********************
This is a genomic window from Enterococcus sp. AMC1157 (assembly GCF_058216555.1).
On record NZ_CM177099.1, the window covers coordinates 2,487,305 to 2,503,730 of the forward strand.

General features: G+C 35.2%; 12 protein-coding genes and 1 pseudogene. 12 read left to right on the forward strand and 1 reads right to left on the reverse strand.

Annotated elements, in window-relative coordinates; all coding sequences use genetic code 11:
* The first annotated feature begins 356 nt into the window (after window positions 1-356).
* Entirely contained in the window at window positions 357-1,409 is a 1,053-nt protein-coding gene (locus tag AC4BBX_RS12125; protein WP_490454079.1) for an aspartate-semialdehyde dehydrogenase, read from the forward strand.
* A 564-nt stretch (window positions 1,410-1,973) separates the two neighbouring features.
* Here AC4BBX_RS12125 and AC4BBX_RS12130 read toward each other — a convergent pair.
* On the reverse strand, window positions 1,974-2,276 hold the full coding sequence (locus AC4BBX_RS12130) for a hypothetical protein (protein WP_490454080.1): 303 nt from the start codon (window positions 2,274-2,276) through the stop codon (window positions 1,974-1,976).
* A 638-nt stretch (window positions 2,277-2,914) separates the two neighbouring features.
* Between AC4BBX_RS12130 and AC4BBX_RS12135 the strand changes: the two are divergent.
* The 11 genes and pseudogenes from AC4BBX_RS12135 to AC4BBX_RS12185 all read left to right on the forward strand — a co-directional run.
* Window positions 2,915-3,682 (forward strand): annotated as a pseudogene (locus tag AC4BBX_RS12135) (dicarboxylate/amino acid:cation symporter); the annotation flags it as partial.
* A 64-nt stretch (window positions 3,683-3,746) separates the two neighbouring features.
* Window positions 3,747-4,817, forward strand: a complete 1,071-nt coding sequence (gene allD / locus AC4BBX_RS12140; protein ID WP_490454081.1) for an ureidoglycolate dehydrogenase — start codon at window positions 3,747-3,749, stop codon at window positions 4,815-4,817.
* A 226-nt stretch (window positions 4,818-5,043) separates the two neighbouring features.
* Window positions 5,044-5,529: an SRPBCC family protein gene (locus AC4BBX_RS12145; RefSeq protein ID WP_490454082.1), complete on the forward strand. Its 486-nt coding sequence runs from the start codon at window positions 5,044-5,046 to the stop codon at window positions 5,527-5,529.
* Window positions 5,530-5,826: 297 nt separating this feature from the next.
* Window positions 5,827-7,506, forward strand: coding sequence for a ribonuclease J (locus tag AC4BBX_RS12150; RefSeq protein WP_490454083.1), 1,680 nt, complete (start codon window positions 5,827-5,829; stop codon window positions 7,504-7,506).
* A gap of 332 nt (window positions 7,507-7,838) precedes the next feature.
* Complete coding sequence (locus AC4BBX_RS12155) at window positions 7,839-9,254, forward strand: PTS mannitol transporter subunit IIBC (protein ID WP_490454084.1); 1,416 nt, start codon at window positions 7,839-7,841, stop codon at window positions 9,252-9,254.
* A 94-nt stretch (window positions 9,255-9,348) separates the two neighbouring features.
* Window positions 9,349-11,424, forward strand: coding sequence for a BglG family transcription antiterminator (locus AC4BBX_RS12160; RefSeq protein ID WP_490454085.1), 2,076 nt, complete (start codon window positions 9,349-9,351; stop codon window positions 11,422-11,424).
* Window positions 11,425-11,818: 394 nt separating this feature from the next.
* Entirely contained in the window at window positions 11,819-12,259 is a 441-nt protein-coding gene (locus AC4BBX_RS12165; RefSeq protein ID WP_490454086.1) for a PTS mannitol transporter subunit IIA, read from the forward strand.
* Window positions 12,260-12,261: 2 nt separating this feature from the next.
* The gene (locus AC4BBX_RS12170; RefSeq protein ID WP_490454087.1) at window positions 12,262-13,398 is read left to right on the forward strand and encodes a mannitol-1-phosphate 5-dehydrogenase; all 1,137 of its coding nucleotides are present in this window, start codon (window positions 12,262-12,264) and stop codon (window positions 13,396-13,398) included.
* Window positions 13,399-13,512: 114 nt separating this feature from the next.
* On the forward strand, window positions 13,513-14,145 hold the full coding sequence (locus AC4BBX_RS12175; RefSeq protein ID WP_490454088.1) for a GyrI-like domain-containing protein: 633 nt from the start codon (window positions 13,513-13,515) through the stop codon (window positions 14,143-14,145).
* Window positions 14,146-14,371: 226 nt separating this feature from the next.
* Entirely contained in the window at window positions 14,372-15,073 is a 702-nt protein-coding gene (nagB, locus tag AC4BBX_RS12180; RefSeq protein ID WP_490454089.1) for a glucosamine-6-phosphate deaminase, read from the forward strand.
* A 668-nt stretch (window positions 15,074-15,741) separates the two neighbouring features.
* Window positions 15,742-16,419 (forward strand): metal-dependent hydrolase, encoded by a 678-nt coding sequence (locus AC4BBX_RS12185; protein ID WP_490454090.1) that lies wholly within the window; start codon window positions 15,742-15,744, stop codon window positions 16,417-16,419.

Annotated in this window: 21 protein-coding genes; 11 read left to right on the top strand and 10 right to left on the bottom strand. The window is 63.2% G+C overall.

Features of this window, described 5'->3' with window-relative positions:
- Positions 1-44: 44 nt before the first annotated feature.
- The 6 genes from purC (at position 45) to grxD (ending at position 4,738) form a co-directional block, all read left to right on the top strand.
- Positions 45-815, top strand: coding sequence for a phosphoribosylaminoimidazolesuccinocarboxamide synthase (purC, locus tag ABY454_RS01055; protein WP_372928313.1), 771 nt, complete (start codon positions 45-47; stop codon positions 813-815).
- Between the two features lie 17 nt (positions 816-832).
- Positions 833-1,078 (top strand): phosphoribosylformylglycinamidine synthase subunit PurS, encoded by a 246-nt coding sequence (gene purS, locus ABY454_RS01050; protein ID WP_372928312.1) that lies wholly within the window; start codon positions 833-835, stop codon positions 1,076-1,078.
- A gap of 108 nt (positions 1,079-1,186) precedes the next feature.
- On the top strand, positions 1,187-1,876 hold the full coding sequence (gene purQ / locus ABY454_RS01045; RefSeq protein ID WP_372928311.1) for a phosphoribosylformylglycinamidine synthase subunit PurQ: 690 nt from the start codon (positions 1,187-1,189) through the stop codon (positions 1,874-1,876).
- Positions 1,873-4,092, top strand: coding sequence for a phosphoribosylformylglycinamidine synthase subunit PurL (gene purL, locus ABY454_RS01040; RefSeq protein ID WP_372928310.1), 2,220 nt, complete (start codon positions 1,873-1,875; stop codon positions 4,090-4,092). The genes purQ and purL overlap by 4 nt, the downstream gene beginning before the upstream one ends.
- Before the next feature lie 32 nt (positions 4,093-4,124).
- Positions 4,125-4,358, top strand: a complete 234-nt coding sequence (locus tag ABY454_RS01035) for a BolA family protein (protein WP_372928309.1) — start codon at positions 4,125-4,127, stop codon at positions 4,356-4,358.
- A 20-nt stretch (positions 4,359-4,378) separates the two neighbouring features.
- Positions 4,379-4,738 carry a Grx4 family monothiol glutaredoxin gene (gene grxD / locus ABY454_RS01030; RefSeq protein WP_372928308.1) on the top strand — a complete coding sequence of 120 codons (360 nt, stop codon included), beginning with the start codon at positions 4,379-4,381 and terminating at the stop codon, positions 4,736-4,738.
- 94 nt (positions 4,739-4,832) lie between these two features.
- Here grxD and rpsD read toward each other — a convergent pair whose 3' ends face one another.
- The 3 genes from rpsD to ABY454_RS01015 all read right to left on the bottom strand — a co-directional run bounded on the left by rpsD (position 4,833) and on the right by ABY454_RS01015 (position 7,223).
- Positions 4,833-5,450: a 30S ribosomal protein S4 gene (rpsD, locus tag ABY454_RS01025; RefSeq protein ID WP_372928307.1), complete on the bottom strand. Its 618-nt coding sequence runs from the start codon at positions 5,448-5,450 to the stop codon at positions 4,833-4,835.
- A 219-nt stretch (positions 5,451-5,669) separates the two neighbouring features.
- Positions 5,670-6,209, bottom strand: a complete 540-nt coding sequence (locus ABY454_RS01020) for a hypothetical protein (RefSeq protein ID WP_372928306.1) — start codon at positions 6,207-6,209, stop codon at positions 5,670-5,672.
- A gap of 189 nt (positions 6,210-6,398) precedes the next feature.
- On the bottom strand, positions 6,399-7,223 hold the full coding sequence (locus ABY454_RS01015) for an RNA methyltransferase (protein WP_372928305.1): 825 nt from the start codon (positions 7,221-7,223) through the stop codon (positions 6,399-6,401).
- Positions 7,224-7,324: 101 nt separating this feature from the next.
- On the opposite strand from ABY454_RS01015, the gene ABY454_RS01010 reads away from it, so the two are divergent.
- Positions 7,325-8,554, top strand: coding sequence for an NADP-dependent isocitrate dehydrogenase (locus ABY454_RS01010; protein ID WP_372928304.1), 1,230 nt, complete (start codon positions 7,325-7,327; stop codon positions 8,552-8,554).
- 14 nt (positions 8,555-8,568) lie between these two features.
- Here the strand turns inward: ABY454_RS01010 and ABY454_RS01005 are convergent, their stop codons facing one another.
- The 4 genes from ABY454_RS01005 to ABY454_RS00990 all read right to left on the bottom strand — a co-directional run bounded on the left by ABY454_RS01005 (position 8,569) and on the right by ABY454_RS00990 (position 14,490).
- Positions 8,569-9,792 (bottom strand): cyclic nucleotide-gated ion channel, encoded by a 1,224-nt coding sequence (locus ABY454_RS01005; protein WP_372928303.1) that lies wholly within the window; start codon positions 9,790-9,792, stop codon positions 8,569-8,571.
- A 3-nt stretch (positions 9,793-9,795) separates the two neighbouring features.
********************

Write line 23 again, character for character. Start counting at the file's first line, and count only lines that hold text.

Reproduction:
* Window positions 9,349-11,424, forward strand: coding sequence for a BglG family transcription antiterminator (locus AC4BBX_RS12160; RefSeq protein ID WP_490454085.1), 2,076 nt, complete (start codon window positions 9,349-9,351; stop codon window positions 11,422-11,424).